The next time you think of spend­ing Dh40 on a burger, grab a chapli ke­bab in­stead

Friday - - Contents - Arva Ahmed of­fers guided tours re­veal­ing Dubai’s culi­nary hide­outs (fry­ing­panad­ven­

Global fast food chains can­not match the burger that comes off the hot oil at this hole-in-the-wall joint, writes our colum­nist Arva Ahmed.

Two years ago, a friend served burg­ers that stole the show at his birth­day party. This was the tiger of burger pat­ties, roar­ing with flavour in a city crowded with burger joints purring for at­ten­tion. I in­ter­ro­gated him for the se­cret recipe un­til he re­lented: ‘I out­sourced the pat­ties from the chapli kabab place you once blogged about!’

It was un­bear­ably de­li­cious. Each bun en­cased a dark-crusted disc of minced beef, folded over it­self, thin­ner than a cot­tony naan, slightly wider than the palm of the Pak­istani un­cle who had seared it in Shar­jah. For Dh4 a kabab, the birth­day boy had wiped the buns off most pricey burg­ers in the city.

Your tim­ing has to be right if you plan to beef up your next house party with chapli kabab burg­ers from Al Ashiyah Cafe­te­ria. Re­mem­ber that you can never just ‘swing by Shar­jah;’ you have to hurl your­self through an in­ter­ga­lac­tic pas­sage of out­ra­geous traf­fic. Even if you do mirac­u­lously ar­rive early, the cafe­te­ria will be closed un­til Maghrib prayer time. You have only two op­tions: bag your beefy stash dur­ing Al Ashiyah’s lunch shift, or as did my in­ge­nious friend, call in ad­vance to plead that the pre­cious pat­ties be handed over be­fore the cafe­te­ria of­fi­cially opens. If your guests can’t han­dle heat, ask them to dial down the spice.

I wouldn’t bother in­vest­ing in fancy condi­ments. The recipe for this patty has been per­fected through gen­er­a­tions of kabab artisans in Ko­hat, Pak­istan. Real friends will savour it in its sa­cred soli­tude; the rest can bring their own blue cheese and truf­fle oil.

Hafeez Ur Rehman, the son of the late owner who opened Ashiyah’s kabab kitchen in Shar­jah twenty years ago, gen­er­ously di­vulges the recipe. He knows full well that the process in­volves a level of un­mea­sured pro­por­tions, pre­ci­sion and pa­tience that is eas­ier con­sumed than copied.

The beef is ground twice in-house us­ing ‘raan’, or the chuck, brisket and round cuts above the shanks. Hafeez in­sists on knead­ing the mince metic­u­lously be­fore leav­ing it in the fridge for five hours be­fore mar­i­na­tion and an­other three hours after. By this point, the best of us will have pulled up De­liv­eroo.

Asouk of in­gre­di­ents is rubbed through the mince: Onions, toma­toes, co­rian­der seeds, dried pome­gran­ate seeds, cumin, red chilli pow­der, green chill­ies, fresh co­rian­der and mint, Chi­nese lemon salt and wheat flour for bind­ing. Once the meat is awo­ken from its sea­soned sleep, it is set be­side a rip­ping hot, slanted grid­dle fash­ioned from the sturdy iron of ships. Ashiyah’s iron ‘kadai’ has ac­cu­mu­lated its sea­son­ing with hun­dreds of kababs daily over twenty years. You might get the recipe, but that grill’s magic is unique.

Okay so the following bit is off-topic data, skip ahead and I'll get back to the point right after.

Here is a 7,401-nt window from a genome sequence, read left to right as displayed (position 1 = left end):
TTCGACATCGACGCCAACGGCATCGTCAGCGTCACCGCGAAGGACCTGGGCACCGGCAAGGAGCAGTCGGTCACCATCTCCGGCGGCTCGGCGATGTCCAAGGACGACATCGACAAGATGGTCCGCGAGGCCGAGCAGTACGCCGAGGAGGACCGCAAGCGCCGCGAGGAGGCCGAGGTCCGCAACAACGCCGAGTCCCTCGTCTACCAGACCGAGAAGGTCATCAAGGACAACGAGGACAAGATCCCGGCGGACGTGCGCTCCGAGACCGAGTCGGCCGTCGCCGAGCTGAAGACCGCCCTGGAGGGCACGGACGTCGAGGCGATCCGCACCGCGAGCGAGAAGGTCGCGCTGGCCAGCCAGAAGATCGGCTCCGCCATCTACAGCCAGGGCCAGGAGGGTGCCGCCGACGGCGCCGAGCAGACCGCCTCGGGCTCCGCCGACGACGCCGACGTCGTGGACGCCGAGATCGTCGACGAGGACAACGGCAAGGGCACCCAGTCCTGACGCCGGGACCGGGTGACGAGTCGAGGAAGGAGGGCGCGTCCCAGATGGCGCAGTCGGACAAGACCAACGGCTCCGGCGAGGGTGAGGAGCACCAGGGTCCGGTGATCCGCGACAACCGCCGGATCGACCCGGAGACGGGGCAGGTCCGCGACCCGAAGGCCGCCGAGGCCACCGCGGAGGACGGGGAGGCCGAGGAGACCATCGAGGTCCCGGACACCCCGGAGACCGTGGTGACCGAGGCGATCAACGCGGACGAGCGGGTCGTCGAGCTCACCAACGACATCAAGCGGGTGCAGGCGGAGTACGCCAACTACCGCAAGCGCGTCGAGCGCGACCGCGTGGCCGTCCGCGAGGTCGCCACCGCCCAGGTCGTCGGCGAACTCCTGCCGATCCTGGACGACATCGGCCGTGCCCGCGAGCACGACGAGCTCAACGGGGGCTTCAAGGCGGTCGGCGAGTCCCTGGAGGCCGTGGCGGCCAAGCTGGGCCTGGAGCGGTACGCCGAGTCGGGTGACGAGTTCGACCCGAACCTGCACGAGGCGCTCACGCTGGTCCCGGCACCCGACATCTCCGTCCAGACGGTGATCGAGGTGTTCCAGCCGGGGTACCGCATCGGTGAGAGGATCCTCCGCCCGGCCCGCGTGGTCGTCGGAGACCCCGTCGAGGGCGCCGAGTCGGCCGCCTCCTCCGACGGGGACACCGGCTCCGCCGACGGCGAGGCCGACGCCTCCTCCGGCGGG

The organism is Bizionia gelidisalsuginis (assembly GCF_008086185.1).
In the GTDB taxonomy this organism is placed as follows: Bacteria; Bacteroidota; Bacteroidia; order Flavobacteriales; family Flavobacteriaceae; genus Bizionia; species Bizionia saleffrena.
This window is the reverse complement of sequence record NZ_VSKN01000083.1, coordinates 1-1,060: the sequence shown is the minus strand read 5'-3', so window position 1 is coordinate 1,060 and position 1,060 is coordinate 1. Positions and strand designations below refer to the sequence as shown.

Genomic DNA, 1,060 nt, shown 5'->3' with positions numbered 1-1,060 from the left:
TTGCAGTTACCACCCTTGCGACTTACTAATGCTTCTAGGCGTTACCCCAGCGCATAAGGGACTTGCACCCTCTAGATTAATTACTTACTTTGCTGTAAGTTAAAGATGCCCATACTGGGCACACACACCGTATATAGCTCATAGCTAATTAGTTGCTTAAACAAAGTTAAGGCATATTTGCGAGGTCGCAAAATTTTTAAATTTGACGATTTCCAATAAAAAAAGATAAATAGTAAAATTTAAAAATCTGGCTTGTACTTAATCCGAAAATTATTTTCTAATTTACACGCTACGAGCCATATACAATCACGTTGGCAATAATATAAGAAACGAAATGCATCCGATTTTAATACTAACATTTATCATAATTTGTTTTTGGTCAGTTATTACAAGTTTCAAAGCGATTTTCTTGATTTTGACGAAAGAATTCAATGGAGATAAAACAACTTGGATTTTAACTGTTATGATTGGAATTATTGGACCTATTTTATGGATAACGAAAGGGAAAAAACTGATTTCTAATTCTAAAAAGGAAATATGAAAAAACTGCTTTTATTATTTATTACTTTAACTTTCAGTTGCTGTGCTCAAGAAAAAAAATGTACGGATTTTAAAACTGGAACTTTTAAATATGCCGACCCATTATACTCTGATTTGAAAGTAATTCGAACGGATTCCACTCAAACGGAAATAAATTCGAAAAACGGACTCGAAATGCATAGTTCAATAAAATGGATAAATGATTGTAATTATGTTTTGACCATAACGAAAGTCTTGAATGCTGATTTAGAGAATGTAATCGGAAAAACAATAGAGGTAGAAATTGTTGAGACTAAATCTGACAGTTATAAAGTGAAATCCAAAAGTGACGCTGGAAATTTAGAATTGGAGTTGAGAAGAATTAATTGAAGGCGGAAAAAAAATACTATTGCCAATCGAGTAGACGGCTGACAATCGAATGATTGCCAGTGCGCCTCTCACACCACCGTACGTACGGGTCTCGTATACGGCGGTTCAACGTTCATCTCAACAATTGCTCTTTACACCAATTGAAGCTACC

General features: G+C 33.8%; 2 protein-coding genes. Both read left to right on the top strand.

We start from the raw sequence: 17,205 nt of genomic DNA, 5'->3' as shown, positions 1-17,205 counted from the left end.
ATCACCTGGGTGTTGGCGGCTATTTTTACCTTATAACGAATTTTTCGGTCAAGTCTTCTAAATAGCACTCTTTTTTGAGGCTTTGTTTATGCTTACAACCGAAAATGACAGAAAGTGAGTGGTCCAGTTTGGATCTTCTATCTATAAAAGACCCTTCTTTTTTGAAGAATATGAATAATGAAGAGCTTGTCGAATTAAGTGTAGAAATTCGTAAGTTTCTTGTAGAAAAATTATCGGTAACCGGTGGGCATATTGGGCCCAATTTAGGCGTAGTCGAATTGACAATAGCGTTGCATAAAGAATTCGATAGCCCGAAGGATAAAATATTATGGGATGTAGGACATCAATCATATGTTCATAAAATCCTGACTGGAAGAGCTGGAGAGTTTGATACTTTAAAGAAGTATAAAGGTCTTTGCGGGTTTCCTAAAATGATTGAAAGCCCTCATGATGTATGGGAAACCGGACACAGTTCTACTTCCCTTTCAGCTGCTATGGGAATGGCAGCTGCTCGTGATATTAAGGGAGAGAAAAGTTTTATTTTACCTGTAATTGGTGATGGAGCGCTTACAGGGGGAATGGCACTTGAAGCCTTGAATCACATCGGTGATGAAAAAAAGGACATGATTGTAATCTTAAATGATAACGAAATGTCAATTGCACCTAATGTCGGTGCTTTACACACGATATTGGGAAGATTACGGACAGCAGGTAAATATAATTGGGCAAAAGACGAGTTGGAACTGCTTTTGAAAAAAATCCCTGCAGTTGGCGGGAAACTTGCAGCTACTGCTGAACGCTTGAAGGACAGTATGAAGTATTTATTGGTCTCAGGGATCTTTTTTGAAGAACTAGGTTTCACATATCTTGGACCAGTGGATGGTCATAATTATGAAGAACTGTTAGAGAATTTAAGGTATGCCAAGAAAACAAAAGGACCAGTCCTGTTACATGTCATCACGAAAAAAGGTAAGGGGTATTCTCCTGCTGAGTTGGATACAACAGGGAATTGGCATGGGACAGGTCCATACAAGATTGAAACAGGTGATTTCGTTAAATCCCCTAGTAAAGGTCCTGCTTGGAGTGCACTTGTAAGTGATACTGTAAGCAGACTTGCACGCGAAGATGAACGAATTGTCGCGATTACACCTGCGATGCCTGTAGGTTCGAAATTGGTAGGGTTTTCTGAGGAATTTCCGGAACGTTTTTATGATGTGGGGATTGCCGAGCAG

Hafeez’s un­cle is Roald Dahl’s Big Friendly Gi­ant, grand and en­dear­ing, old but keenly alert, mes­meris­ing as he scoops up a chubby ball of peanut-coloured mince to com­mence the culi­nary tango. He swipes it through the oil and then smashes it flat like the sole of a ‘chap­pal’ or slip­per; hence the Urdu name ‘chapli kabab.’ Pok­ing a hole through the cen­tre of the patty, he sends the kabab glid­ing across the kadai like an air hockey puck. The kabab shim­mies vi­o­lently as it hits the oily pud­dle, its edges shriek­ing and curl­ing against the heat un­til they si­lence into a sub­mis­sive char. The kabab has a cal­cu­lated choco­late-brown crust that con­ceals soft, dewy mince within. A flip and four min­utes later, the kabab gets dusted with a bit­ing blend of mango pow­der, garam masala, fenu­greek and cumin.

Cafe­te­ria is an over­state­ment; Al Ashiyah is no more than a cleft in the face of the build­ing. In a city where we at­tach a se­ri­ous pre­mium to burg­ers served through win­dows of sta­tion­ary trucks, this feels like a bar­gain­priced Utopia. You could – if you wanted to

I wouldn’t bother in­vest­ing in FANCY condi­ments. The recipe has been PER­FECTED through gen­er­a­tions of kabab ARTISANS in Pak­istan. Real friends will SAVOUR it in its sa­cred soli­tude

splurge an ex­tra dirham per kabab – or­der the ver­sion with fried eggs folded into the patty. Hafeez laughs that the fluffi­ness of the eggs sim­u­lates a cov­eted ‘magaz’-filled chapli kabab made in Pak­istan, a ver­sion they do not make here be­cause res­i­dents are not phys­i­cally ac­tive enough to burn it off. Magaz in Urdu trans­lates to brains.

The next time you get in­spired to spend Dh40 on a slider play your cards right. There’s a Dh4 patty past the Na­tional Paints round­about that is wor­thy of any bun: sesame-topped, brioche, carb-free let­tuce.

Ditch the grill and drive to Shar­jah.

Ev­ery evening Bi­lal Khan cre­ates chapli ke­babs that are an epit­ome of crust and crunch

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